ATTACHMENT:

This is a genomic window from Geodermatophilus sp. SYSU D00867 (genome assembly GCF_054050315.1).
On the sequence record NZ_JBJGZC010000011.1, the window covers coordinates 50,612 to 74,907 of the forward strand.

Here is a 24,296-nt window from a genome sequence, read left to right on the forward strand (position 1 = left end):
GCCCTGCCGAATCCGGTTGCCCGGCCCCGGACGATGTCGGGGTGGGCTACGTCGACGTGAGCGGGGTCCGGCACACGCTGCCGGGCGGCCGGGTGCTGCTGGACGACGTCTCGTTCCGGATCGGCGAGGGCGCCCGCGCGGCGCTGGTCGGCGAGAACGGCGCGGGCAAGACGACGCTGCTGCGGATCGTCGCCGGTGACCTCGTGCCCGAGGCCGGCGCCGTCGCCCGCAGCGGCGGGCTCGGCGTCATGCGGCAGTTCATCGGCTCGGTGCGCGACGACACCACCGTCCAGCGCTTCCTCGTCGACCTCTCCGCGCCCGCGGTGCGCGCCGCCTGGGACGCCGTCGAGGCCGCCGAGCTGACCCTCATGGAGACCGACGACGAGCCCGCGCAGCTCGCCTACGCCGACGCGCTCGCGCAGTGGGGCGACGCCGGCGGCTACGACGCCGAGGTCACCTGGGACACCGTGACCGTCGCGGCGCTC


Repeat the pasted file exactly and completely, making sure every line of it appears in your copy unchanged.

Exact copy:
This is a genomic window from Geodermatophilus sp. SYSU D00867 (genome assembly GCF_054050315.1).
On the sequence record NZ_JBJGZC010000011.1, the window covers coordinates 50,612 to 74,907 of the forward strand.

Here is a 24,296-nt window from a genome sequence, read left to right on the forward strand (position 1 = left end):
GCCCTGCCGAATCCGGTTGCCCGGCCCCGGACGATGTCGGGGTGGGCTACGTCGACGTGAGCGGGGTCCGGCACACGCTGCCGGGCGGCCGGGTGCTGCTGGACGACGTCTCGTTCCGGATCGGCGAGGGCGCCCGCGCGGCGCTGGTCGGCGAGAACGGCGCGGGCAAGACGACGCTGCTGCGGATCGTCGCCGGTGACCTCGTGCCCGAGGCCGGCGCCGTCGCCCGCAGCGGCGGGCTCGGCGTCATGCGGCAGTTCATCGGCTCGGTGCGCGACGACACCACCGTCCAGCGCTTCCTCGTCGACCTCTCCGCGCCCGCGGTGCGCGCCGCCTGGGACGCCGTCGAGGCCGCCGAGCTGACCCTCATGGAGACCGACGACGAGCCCGCGCAGCTCGCCTACGCCGACGCGCTCGCGCAGTGGGGCGACGCCGGCGGCTACGACGCCGAGGTCACCTGGGACACCGTGACCGTCGCGGCGCTC